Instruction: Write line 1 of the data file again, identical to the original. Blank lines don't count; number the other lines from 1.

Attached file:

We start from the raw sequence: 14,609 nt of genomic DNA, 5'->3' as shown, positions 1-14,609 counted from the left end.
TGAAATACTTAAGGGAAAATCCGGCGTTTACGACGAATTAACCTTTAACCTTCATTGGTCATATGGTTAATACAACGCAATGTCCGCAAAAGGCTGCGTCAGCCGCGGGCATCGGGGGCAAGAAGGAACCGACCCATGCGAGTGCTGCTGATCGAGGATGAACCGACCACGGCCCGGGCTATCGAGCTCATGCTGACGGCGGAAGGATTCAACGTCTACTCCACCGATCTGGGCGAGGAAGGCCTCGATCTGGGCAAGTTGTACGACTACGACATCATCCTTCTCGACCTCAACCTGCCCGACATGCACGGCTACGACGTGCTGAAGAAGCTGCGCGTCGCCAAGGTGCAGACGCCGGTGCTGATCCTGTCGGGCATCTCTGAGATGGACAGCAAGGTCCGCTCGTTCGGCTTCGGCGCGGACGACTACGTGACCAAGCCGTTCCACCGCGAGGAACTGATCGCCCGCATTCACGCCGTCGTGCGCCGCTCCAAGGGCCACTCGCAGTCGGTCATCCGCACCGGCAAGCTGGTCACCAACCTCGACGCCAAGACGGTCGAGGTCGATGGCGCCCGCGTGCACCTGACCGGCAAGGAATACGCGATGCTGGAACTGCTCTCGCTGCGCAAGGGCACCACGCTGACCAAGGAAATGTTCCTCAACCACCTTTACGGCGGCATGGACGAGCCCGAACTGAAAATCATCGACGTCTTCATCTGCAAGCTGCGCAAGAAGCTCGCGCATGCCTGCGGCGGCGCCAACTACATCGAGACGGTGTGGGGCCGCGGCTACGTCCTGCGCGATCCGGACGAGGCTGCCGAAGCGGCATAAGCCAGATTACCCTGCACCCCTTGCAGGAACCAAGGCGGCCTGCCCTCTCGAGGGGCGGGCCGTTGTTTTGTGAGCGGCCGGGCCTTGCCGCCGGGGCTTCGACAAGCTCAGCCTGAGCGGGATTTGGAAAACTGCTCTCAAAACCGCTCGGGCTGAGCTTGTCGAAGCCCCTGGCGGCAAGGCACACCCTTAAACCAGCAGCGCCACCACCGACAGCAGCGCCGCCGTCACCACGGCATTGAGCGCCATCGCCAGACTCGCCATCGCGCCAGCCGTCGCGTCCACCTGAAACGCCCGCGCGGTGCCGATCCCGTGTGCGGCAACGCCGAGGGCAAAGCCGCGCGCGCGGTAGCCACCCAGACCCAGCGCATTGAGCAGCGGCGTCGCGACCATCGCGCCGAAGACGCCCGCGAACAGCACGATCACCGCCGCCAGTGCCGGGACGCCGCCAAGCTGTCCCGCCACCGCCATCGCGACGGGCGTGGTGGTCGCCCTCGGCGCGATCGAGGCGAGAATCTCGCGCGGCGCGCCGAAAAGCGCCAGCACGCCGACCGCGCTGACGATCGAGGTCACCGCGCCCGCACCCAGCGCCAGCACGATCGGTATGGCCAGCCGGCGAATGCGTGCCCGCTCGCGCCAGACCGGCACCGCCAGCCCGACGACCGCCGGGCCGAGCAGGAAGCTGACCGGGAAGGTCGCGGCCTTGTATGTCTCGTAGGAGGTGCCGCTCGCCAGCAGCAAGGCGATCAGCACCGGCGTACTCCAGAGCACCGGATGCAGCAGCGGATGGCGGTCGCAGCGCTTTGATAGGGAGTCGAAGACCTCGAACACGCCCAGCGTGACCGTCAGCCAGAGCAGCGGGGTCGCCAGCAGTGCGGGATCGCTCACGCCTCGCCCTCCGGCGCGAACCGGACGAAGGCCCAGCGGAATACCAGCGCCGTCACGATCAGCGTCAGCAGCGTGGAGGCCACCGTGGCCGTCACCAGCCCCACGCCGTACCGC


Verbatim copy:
We start from the raw sequence: 14,609 nt of genomic DNA, 5'->3' as shown, positions 1-14,609 counted from the left end.